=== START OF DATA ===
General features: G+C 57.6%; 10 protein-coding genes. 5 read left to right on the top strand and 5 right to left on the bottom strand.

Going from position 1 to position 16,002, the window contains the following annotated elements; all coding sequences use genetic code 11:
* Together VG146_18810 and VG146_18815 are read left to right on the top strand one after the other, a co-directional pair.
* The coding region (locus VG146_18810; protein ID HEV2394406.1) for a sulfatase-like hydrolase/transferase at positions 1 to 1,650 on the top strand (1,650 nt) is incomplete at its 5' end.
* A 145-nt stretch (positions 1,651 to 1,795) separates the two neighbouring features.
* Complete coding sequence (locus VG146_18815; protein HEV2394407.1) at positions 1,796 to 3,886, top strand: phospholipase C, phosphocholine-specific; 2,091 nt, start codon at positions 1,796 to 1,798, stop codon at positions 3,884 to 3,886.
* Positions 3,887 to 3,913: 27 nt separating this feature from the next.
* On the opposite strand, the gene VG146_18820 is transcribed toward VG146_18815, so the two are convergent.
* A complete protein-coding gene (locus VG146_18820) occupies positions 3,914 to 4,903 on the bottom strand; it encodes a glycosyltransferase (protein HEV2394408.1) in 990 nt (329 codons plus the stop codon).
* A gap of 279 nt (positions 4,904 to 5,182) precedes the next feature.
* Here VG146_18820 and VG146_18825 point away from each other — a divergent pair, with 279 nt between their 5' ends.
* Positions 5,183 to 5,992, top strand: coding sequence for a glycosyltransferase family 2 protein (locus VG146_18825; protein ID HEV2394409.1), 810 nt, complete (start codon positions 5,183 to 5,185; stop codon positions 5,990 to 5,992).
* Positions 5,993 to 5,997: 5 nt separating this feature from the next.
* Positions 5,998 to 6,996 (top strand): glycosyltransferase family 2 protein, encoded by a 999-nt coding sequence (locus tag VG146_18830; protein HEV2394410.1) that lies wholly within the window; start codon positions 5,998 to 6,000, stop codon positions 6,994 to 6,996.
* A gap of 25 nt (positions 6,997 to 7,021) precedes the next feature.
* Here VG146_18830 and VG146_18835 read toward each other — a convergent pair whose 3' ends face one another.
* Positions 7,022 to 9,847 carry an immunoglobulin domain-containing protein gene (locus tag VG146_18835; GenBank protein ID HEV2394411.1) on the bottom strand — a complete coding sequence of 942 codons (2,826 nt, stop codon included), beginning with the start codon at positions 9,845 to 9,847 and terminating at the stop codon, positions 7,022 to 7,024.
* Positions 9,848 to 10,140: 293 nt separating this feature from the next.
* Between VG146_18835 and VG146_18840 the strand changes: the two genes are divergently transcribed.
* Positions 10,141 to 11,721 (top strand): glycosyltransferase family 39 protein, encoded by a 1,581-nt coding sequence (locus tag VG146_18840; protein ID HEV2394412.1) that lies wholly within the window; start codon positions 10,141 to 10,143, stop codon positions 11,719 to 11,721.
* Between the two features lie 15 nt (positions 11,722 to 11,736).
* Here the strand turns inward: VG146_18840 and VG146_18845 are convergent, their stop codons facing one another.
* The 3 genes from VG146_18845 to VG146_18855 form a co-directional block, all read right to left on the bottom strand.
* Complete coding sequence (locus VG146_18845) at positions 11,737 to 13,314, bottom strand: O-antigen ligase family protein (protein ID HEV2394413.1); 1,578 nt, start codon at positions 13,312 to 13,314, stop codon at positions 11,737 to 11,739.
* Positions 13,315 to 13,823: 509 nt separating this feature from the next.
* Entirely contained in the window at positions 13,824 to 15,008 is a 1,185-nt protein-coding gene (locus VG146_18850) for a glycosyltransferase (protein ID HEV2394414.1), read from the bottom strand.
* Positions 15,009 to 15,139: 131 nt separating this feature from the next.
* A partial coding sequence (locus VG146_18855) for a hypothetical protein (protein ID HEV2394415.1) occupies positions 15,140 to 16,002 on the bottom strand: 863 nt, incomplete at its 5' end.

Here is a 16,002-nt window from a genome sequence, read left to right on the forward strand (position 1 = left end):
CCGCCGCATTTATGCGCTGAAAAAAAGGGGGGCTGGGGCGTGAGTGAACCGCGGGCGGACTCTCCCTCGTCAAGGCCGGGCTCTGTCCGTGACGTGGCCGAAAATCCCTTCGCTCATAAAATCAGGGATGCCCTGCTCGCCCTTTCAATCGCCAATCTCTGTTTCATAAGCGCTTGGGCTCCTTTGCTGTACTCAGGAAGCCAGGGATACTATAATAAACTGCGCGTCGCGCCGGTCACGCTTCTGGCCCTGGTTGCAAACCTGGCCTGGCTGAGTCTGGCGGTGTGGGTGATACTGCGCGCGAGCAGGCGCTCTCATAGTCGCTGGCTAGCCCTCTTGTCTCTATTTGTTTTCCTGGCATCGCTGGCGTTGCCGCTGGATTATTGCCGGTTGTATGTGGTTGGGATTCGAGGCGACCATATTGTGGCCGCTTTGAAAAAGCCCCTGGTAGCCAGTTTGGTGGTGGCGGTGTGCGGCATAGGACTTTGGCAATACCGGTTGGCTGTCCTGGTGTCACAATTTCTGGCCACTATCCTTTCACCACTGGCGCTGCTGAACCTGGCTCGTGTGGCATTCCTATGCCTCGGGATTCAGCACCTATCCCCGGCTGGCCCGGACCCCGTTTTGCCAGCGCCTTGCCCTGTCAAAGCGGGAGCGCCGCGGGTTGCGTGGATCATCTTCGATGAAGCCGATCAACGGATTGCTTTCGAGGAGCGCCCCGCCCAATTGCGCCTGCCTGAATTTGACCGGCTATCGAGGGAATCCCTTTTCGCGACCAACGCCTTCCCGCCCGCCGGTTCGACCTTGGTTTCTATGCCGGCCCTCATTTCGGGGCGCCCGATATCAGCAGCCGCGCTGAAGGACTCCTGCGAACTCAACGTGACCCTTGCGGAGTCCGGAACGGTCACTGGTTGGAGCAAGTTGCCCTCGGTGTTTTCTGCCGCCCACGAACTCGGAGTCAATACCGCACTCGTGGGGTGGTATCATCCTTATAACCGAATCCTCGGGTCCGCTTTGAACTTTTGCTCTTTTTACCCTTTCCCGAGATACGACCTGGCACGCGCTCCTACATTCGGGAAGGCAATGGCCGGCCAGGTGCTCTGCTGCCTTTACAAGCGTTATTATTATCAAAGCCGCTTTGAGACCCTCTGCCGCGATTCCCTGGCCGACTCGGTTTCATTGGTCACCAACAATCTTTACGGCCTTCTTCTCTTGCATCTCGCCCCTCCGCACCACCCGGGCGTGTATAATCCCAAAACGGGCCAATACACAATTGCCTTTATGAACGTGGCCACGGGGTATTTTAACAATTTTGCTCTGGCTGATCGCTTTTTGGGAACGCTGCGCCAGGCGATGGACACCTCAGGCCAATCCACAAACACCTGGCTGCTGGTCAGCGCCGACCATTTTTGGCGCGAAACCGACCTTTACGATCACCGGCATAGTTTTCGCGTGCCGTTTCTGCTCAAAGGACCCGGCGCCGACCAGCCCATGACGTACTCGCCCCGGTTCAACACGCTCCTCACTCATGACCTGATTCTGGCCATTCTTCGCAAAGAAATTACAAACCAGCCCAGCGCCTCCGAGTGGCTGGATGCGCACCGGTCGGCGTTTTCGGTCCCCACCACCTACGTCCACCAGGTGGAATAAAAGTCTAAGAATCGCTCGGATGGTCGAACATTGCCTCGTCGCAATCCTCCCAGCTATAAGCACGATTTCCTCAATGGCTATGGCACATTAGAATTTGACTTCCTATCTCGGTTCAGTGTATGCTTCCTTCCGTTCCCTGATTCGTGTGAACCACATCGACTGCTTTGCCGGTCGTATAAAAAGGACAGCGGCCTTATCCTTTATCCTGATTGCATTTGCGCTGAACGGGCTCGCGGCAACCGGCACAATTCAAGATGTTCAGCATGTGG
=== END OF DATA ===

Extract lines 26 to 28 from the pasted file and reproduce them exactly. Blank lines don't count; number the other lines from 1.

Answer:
* Entirely contained in the window at positions 13,824 to 15,008 is a 1,185-nt protein-coding gene (locus VG146_18850) for a glycosyltransferase (protein ID HEV2394414.1), read from the bottom strand.
* Positions 15,009 to 15,139: 131 nt separating this feature from the next.
* A partial coding sequence (locus VG146_18855) for a hypothetical protein (protein ID HEV2394415.1) occupies positions 15,140 to 16,002 on the bottom strand: 863 nt, incomplete at its 5' end.